Anyways, the game and its own flaws aside, I was shocked by how absorbing the story was, and what a step down Far Cry 3 is in that regard. It reminded me a lot of Spec Ops: The Line, in that not only is the story setup similar, but it also does a really good job of portraying war and conflict in an extremely negative and pessimistic light. Of course, Spec Ops is way, WAY more audacious in terms of what it makes the player see and do, and is more effective as a horror game because of that. Far Cry 2 deals with that sort of stuff almost entirely in subtext, but at the same time, I got the same sort of feeling playing through the story missions that I did playing through Spec Ops, that kind of creeping, depressing, completely helpless feeling that everything is just shitty and nothing I do will make any difference. So, despite you not witnessing anything singularly horrifying like in Spec Ops, I think the reason it works so well is because the story is toned-down and realistic, so unlike Spec Ops, you get the particular feeling in the back of your mind that this has happened, is happening, and will happen somewhere in the world.
The premise, from the outset, is that you are a mercenary freshly arrived in Africa hired to kill a powerful and enigmatic arms dealer known only as "The Jackal". The game does a good job from the start of basically villainizing him and making everything going on seem like it's all his doing, but after a while, you sort of start to realize that he isn't the one to blame for all the conflict going on. You do off-the-book jobs for the two warring factions in the country in hopes of getting information on The Jackal from one of them, and you learn that both sides of this civil war are the worst, just the worst scum of the earth imaginable. I mean, it's fairly common in video games for villains to be like caricatures, to say and do really bad things to make us hate them, but the people you help in Far Cry 2 are not puppy-kicking mustache-twirling villains whose purpose in the story is for us to hate them, they're soldiers and businessmen that are in the business of accruing power and wealth, and do so by stomping all over everyone in their way, even the civilians and indigenous people that they are supposedly fighting for. But they don't act like villains, a lot of them are rather nice to you, in fact, and you're the one doing their dirty work. And so after a while, you get the feeling that participating in this conflict is a sisyphean task, and the longer you spend looking for him and listening to the interview tapes you collect, the more you start to sympathize with The Jackal, the one person that you came here to kill. He isn't any more to blame for the wars going on than you are, and if you kill him, some other arms dealer will just take his place.
The only sympathetic people in the game are really The Underground and your Buddies. The Underground represents, well, an underground resistance network that forges and smuggles transit papers, so all the defenseless and terrified civilians who are caught in the crossfire between the two factions and their PMCs that are fighting over them have a chance to escape the closed borders, and the only reason your character helps them at all is because they're the only ones with the malaria medication you need to live. They realize this, of course, and they withhold it from you, giving you a few pills every time you do a job for them (which, unlike the other two factions, just involves delivering transit papers to Underground bases around the game world. And killing any PMCs that happen to be besieging them when you arrive). Your Buddies are other expat mercenaries, just like you, who help you out with various things and also give you personal missions on occasion. They're the only ones that are friendly and actively try and help you, but even then, they all have unscrupulous shades as well (one character gives you a personal mission to track down and kill a guy who sold him a bad car). But, just so you don't get too optimistic, the game treats your buddies with about the same level of reverence that George R.R. Martin treats his with.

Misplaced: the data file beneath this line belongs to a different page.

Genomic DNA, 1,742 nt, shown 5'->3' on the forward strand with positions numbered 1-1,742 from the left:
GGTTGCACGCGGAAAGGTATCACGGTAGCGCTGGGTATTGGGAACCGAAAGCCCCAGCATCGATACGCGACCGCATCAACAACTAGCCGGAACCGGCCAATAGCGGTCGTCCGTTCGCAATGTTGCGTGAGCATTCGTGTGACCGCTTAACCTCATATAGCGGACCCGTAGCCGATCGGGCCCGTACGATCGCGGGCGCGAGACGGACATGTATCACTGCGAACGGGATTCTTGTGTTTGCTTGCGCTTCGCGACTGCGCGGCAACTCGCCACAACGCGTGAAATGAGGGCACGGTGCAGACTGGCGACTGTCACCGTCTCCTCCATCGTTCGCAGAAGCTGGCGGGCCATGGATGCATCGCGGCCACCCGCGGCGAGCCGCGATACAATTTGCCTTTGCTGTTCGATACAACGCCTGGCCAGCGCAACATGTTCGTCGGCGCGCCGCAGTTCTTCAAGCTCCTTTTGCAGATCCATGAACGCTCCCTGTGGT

On a completely different note, another part of the game that surprised me right off the bat is the ethnic diversity of the main characters. When you start a new game, it asks you to pick from one of nine characters to play as. They are-
- A Brazilian-born American,
- An Algerian,
- A Mauritian Sikh,
- A Kosovar Albanian,
- A Hungarian-born Israeli,
- A Haitian,
- An American,
- A Northern Irishman,
- and a Chinese (wow, there's no real way to say that without sounding racist is there?)
So anyways, as much as I would love to give specific examples of what I talked about, I have a feeling that Far Cry 2 hasn't been played much, and thus, I would be spoiling the most powerful and memorable story moments for everyone. Has anyone else played this? And furthermore, can this thread last for more than a few posts before devolving into a debate about female characters in videogames?
If anyone's wondering, obviously, I heartily recommend Far Cry 2. However, take my opinion with a fistful of salt. It is far from perfect, and I can be very, very forgiving to a game if it does a few things really well. And also, if you're doubly wondering, despite it being a story about a man sent to Africa to track down a mysterious and powerful figure and see the darkest side of humanity in the process, it is NOT a remake of Heart of Darkness. There's a little reference to it at one point, but that's it, so credit where credit is due to the writers.